Thursday, January 28, 2010

Mobile Call Graphs: Beyond Power-Law and Lognormal Distributions

Mobile Call Graphs: Beyond Power-Law and Lognormal Distributions, Mukund Seshadri, Sridhar Machiraju, Ashwin Sridharan, Jean Bolot, Christos Faloutsos, Jure Leskovec, Proc. of ACM KDD'08, August 2008, Las Vegas, NV.

This paper analyzes mobile phone calls data from the Sprint network and tries to create a model of the underlying graphs associated with different metrics: Partners (number of callers and callees associated with each user); calls (total number of calls made or received by a given user); duration (total duration of calls for each user). For each of these, the distribution has a power law tail, but a power law distribution does not fit well the rest of the distribution. The lognormal distribution fits better, except for the tail where it is off. So the paper considers the Double Pareto Log Normal (DPLN) distribution and explains how to find the best fit for that distribution.

This distribution would be useful for creating synthetic models to evaluate different social network parameters.

Understanding the Spreading Patterns of Mobile Phone Viruses

Understanding the Spreading Patterns of Mobile Phone Viruses, Pu Wang, Marta Gonzalez, Cesar Hidalgo, Albert-Laszlo Barabasi, in Science Express, April 2009, DOI: 10.1126/science.1167053

This paper studies data from cell phone usage and mobility and extrapolate a mobility model and a connectivity graph from proximity and from call connections. In the former graph, two points are connected if they are within a given distance of each other; in the latter, they connect if a phone call is made between two points (users).

From the graph, they can derive some basic properties. Also, if an Operating System is assigned to nodes on a graph, then the propagation of viruses targeting that OS can be computed. There is a critical threshold for the market share of a given OS (that is the fraction of cell phones using this OS in the graph) so that the virus becomes epidemic.

The topology of the graph is interesting (similar to that of Mobile Call Graphs by Seshadri et al) and the characterization could be useful in social network studies. The mathematical tools to compute the size of the cluster is also of interest. It's a cute paper. I would be cautious with the results for bluetooth virus propagation, which is extrapolated from the graph data, but is not really validated. I guess the extrapolation cannot be that off due to the multiple data points in between the extrapolated trajectories.

Tuesday, January 12, 2010

Fast, Memory Efficient Flow Rate Estimation Using Runs

Fast, Memory Efficient Flow Rate Estimation Using Runs, Fang Hao, Murali Kodialam, T.V. Lakshman, Shantidev Mohanty, in IEEE/ACM Transactionson Networking, Vol. 15, No. 6, December 2007.

The paper suggests to estimate the rate of flows by basically looking indirectly at the flow rate. The quantity is the number of 2-runs, that is the number of time that consecutive arrivals belong to the same flow. The occurrence of a 2-run will depend on the rate of the flow, and from observing the flows during a long enough time, one can infer the fraction of traffic belong to a flow by counting the two-runs.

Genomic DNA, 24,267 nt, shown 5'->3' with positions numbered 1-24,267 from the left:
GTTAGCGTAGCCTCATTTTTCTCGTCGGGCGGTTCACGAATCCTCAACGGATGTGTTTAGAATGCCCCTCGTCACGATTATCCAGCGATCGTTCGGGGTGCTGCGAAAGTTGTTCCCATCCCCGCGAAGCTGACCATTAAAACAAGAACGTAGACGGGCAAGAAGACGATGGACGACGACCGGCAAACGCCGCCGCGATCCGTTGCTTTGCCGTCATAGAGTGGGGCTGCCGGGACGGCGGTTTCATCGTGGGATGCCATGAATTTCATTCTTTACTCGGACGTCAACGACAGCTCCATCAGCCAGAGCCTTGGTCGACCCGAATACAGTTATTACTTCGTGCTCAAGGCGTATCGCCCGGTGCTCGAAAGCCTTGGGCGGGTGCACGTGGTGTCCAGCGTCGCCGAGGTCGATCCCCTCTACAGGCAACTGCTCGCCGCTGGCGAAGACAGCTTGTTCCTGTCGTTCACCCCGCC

This is similar in concept to the Flageolet & Martin paper, which observes some metric which is derived from the underlying process. F&M toss a geometric random variable and keep the max every time a flow works through the system; while this paper considers another derivative function of the rate. I believe I have seen a version of F&M used for the purpose of this paper, which seems natural.

The idea is cute, and leads to some straightforward analysis of the accuracy of the method. I was curious about how the assumptions of the model (independent Poisson processes for each flow, stationarity, etc.) would translate in a real link, but for a link with enough traffic, the method seems to work quite well.

Sampling Biases in Network Path Measurements and What to Do About It

Sampling Biases in Network Path Measurements and What to Do About It, Srikanth Kandula, Ratul Mahajan, in Proc. ACM IMC'09, November 2009, Chicago, IL.

The paper considers the difference in the results obtained by sampled network path measurements with the actual performance. It shows that source sampling is a source of bias, and that picking only a few sources to gather data, and then extrapolating from this data leads to poor results.

The paper then presents three methods to improve the interpolation from the data. One is to consider only the tail of the path, to remove the source bias. This proves relatively ineffective compared to the other two methods. The next method is to embed the coordinates in a low dimensional space and to compute the missing paths in the coordinate space. This provides the best improvement for latency. Finally, the last method consist in clustering the nodes into an organization which somewhat mimics the typical network architecture of an access network near the source, a core network in the middle, and then another access network at the destination. This proves the best method for capacity.

The paper is interesting, mostly empirical, looking at the methods inspired from removing sampling bias in other context and seeing if they work in this context.

The embedding method is interesting to me, owing to our work on embedding graphs for routing. They use vivaldi, for which code exists, but has some limitations.